Tonight is laylat-el-qader. In the room I am in lights are dim. The prayer mat is waiting for me to sit before God and pray. It is going to be a long night. Today was/is an important day.
I open Facebook and the first thing I see is a picture of the Muslim shrine of Prophet Younis blown up in Mosul, next door to the city I live in. It’s an important day.
60 people were killed in a bomb and car attack in Baghdad as prisoners were evacuated. I will point out my uncles, cousins and dear ones still live in Baghdad. Yes, this also happened today. After all, it’s an important day.
I am living in a time, age and place where not too far away my Christian brothers and sisters get a letter ‘N’ drawn on their houses: They either convert their religion, pay money or get killed. Did Nazi Germany do this?
Today, my fellow Kurdistani brothers and sisters, Christians, Muslims and all the other religious and cultural colors held hands, side by side, they demonstrated. My friend organized this walk, asking for peace, coexistence. Are we asking for too much? It’s an important day.
Few years back I dealt with girls in high schools who had been through Female Genital Mutilation (FGM) when they were younger. I was close to their stories, their difficult secret lives and muted pains. The Kurdistan Regional Government (KRG) worked hard to put an end to this, the KRG made FGM illegal. Today, the ISIS announced every girl in Mosul must be circumcised. Two million girls’ lives will officially be ruined. It’s an important day.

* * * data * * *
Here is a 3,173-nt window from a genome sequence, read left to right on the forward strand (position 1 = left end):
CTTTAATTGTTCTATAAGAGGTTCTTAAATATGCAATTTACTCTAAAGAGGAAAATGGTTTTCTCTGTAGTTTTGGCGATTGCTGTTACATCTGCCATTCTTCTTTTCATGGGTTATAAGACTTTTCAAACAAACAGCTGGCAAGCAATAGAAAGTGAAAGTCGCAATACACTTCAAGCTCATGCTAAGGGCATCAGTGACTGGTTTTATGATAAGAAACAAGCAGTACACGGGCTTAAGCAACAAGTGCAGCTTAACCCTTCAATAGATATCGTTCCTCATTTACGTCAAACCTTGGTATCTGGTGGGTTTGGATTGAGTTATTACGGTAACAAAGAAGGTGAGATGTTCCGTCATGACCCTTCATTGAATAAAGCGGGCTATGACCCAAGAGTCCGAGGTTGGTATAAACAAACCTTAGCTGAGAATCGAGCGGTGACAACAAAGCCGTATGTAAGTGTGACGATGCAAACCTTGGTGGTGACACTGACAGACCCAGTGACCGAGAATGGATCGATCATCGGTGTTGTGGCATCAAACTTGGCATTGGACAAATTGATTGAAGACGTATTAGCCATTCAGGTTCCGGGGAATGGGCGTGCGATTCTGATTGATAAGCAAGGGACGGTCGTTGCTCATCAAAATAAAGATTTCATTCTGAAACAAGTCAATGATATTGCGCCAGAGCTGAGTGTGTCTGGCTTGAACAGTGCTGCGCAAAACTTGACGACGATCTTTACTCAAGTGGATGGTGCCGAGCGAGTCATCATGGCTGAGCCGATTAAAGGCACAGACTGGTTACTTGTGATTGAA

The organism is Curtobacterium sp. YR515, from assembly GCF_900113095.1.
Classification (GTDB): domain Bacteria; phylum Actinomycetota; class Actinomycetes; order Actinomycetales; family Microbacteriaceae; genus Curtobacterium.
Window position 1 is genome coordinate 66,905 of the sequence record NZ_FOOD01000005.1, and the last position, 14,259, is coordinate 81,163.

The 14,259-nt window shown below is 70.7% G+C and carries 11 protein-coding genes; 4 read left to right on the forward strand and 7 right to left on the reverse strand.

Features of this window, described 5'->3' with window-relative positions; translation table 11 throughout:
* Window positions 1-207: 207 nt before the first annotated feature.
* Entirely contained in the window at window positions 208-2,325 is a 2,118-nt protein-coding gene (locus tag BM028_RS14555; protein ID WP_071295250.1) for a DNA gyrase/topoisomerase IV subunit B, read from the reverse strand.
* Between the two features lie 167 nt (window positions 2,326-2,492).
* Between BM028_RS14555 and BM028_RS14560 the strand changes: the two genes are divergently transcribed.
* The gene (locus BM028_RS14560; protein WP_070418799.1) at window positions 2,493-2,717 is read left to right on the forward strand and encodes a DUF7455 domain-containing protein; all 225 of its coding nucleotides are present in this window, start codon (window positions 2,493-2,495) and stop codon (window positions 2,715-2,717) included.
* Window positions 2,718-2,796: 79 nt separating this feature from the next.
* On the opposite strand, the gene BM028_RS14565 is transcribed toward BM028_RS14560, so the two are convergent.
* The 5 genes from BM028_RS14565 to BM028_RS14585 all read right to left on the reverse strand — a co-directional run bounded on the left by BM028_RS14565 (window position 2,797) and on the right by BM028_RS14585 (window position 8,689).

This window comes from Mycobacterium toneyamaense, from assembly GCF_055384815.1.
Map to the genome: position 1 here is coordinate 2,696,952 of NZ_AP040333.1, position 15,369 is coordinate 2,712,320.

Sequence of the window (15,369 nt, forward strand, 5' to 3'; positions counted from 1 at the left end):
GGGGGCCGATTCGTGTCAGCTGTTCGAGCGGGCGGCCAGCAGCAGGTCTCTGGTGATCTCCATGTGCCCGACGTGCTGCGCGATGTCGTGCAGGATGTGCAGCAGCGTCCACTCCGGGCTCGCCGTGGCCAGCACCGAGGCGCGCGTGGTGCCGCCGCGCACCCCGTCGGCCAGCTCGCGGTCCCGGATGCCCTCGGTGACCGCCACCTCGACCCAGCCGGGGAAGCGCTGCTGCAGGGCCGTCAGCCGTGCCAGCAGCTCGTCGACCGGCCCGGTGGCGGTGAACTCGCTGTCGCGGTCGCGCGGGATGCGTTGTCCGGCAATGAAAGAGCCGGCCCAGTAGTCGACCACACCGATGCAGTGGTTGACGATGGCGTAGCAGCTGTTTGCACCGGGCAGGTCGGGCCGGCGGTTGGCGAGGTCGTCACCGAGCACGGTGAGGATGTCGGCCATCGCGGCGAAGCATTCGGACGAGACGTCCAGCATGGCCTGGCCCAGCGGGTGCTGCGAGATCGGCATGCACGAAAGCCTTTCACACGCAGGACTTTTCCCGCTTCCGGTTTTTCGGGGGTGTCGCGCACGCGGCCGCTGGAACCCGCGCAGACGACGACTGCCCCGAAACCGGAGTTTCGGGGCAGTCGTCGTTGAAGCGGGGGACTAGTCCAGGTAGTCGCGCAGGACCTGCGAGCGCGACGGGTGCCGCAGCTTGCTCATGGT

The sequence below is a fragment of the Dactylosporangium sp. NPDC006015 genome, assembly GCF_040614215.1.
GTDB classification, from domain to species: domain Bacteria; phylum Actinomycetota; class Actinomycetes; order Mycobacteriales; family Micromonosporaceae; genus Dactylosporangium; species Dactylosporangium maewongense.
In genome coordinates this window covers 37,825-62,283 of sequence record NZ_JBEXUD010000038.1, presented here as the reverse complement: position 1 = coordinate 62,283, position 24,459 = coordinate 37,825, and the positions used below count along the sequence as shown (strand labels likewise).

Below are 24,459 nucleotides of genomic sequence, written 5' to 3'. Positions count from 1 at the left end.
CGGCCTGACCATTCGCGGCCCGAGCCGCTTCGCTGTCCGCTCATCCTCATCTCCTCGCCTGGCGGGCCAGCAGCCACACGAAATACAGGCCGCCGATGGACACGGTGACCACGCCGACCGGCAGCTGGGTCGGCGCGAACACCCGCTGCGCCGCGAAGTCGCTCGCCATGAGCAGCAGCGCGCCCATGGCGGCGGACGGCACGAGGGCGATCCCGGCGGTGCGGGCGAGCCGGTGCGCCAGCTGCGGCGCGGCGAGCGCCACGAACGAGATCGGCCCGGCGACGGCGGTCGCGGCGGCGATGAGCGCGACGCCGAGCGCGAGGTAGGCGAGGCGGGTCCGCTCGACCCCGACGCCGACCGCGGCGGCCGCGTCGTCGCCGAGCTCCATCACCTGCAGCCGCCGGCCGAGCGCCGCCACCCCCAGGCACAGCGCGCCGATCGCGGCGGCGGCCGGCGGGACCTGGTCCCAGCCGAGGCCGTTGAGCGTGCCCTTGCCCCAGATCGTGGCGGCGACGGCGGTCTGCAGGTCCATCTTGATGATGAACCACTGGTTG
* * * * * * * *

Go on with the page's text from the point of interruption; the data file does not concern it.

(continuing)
My dearest reader, yes the list is incomplete, this is my little part of the world. What happened near you today? This is aside from the Palestinian-Israeli conflict, aside from the planes falling, crashing, and getting lost; aside from the silent killings and cruel punishments of my Kurdish family in Iran, and the innocent children sleeping under bombshells in Syria; Aside from the Kurdish women in uniform fighting injustice.
As for me, I belong to a country that no one else wants to recognize. I belong to a stateless nation of pain and suffering. A nation of peace lovers, but like a tree we are trying to grow in an environment where the harsh winds of our surrounding is trying to break us apart, push us down. I have hope.
We have strong roots. Yet we are watering ourselves and carrying with us our own sunshine.
My husband is sitting on the floor listening to du’as watching people pray on TV.
He is silent. I am silent. The world is silent. It’s a very silent night.